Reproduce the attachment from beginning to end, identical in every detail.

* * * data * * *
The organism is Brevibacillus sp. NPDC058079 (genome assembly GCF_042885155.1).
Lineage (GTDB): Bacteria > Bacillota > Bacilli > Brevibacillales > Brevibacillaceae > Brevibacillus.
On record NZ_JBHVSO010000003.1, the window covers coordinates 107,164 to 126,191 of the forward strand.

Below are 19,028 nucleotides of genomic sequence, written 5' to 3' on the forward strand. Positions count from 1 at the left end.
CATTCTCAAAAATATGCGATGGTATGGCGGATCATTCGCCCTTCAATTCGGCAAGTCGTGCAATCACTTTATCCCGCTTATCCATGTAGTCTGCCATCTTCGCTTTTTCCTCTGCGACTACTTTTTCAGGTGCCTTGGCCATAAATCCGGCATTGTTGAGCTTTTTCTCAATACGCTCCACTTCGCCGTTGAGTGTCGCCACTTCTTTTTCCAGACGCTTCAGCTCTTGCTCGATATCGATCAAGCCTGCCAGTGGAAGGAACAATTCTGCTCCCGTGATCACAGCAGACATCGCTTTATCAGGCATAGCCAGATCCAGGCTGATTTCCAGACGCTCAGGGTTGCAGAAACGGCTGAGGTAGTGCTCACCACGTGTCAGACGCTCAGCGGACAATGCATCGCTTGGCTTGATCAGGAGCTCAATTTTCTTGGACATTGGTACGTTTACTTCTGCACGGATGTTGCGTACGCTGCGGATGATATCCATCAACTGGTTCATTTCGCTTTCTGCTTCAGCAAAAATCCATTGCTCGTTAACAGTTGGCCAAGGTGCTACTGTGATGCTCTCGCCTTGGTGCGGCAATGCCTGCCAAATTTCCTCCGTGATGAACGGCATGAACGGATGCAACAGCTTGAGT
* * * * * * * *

The organism is Brevibacillus sp. NPDC058079 (genome assembly GCF_042885155.1).
Lineage (GTDB): Bacteria > Bacillota > Bacilli > Brevibacillales > Brevibacillaceae > Brevibacillus.
On record NZ_JBHVSO010000003.1, the window covers coordinates 107,164 to 126,191 of the forward strand.

Below are 19,028 nucleotides of genomic sequence, written 5' to 3' on the forward strand. Positions count from 1 at the left end.
CATTCTCAAAAATATGCGATGGTATGGCGGATCATTCGCCCTTCAATTCGGCAAGTCGTGCAATCACTTTATCCCGCTTATCCATGTAGTCTGCCATCTTCGCTTTTTCCTCTGCGACTACTTTTTCAGGTGCCTTGGCCATAAATCCGGCATTGTTGAGCTTTTTCTCAATACGCTCCACTTCGCCGTTGAGTGTCGCCACTTCTTTTTCCAGACGCTTCAGCTCTTGCTCGATATCGATCAAGCCTGCCAGTGGAAGGAACAATTCTGCTCCCGTGATCACAGCAGACATCGCTTTATCAGGCATAGCCAGATCCAGGCTGATTTCCAGACGCTCAGGGTTGCAGAAACGGCTGAGGTAGTGCTCACCACGTGTCAGACGCTCAGCGGACAATGCATCGCTTGGCTTGATCAGGAGCTCAATTTTCTTGGACATTGGTACGTTTACTTCTGCACGGATGTTGCGTACGCTGCGGATGATATCCATCAACTGGTTCATTTCGCTTTCTGCTTCAGCAAAAATCCATTGCTCGTTAACAGTTGGCCAAGGTGCTACTGTGATGCTCTCGCCTTGGTGCGGCAATGCCTGCCAAATTTCCTCCGTGATGAACGGCATGAACGGATGCAACAGCTTGAGT